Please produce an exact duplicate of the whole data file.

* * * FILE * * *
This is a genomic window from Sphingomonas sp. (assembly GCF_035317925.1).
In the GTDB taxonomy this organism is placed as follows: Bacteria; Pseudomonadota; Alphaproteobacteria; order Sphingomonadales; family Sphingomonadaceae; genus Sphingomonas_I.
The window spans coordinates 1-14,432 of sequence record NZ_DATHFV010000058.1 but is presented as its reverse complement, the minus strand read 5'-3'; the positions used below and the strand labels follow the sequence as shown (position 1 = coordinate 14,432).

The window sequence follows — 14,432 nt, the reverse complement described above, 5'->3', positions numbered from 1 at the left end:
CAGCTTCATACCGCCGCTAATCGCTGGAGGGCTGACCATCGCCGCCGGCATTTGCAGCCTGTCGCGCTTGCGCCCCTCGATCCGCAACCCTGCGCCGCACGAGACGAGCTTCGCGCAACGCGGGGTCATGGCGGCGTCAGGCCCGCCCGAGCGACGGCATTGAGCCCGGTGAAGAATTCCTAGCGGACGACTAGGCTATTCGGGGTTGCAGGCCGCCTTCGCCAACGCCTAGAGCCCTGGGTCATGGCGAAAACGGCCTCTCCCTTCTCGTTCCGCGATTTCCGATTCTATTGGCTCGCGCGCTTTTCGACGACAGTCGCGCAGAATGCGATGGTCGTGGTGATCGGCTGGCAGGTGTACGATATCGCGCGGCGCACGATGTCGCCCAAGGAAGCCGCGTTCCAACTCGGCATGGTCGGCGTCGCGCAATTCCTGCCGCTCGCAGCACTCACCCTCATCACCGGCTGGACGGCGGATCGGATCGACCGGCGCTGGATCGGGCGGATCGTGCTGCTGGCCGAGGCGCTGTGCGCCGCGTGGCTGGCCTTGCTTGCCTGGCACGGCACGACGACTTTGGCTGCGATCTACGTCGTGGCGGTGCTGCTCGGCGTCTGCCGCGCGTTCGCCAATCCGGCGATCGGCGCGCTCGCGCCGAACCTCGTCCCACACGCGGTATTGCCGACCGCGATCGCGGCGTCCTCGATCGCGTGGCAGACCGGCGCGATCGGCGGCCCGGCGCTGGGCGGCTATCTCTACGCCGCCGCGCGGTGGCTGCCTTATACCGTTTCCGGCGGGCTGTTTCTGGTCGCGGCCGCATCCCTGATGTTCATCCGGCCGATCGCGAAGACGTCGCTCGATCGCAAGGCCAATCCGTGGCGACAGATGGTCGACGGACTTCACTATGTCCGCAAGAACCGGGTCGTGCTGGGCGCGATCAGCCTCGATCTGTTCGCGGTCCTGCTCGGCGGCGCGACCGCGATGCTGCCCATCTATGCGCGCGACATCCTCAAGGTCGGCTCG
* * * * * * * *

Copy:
This is a genomic window from Sphingomonas sp. (assembly GCF_035317925.1).
In the GTDB taxonomy this organism is placed as follows: Bacteria; Pseudomonadota; Alphaproteobacteria; order Sphingomonadales; family Sphingomonadaceae; genus Sphingomonas_I.
The window spans coordinates 1-14,432 of sequence record NZ_DATHFV010000058.1 but is presented as its reverse complement, the minus strand read 5'-3'; the positions used below and the strand labels follow the sequence as shown (position 1 = coordinate 14,432).

The window sequence follows — 14,432 nt, the reverse complement described above, 5'->3', positions numbered from 1 at the left end:
CAGCTTCATACCGCCGCTAATCGCTGGAGGGCTGACCATCGCCGCCGGCATTTGCAGCCTGTCGCGCTTGCGCCCCTCGATCCGCAACCCTGCGCCGCACGAGACGAGCTTCGCGCAACGCGGGGTCATGGCGGCGTCAGGCCCGCCCGAGCGACGGCATTGAGCCCGGTGAAGAATTCCTAGCGGACGACTAGGCTATTCGGGGTTGCAGGCCGCCTTCGCCAACGCCTAGAGCCCTGGGTCATGGCGAAAACGGCCTCTCCCTTCTCGTTCCGCGATTTCCGATTCTATTGGCTCGCGCGCTTTTCGACGACAGTCGCGCAGAATGCGATGGTCGTGGTGATCGGCTGGCAGGTGTACGATATCGCGCGGCGCACGATGTCGCCCAAGGAAGCCGCGTTCCAACTCGGCATGGTCGGCGTCGCGCAATTCCTGCCGCTCGCAGCACTCACCCTCATCACCGGCTGGACGGCGGATCGGATCGACCGGCGCTGGATCGGGCGGATCGTGCTGCTGGCCGAGGCGCTGTGCGCCGCGTGGCTGGCCTTGCTTGCCTGGCACGGCACGACGACTTTGGCTGCGATCTACGTCGTGGCGGTGCTGCTCGGCGTCTGCCGCGCGTTCGCCAATCCGGCGATCGGCGCGCTCGCGCCGAACCTCGTCCCACACGCGGTATTGCCGACCGCGATCGCGGCGTCCTCGATCGCGTGGCAGACCGGCGCGATCGGCGGCCCGGCGCTGGGCGGCTATCTCTACGCCGCCGCGCGGTGGCTGCCTTATACCGTTTCCGGCGGGCTGTTTCTGGTCGCGGCCGCATCCCTGATGTTCATCCGGCCGATCGCGAAGACGTCGCTCGATCGCAAGGCCAATCCGTGGCGACAGATGGTCGACGGACTTCACTATGTCCGCAAGAACCGGGTCGTGCTGGGCGCGATCAGCCTCGATCTGTTCGCGGTCCTGCTCGGCGGCGCGACCGCGATGCTGCCCATCTATGCGCGCGACATCCTCAAGGTCGGCTCG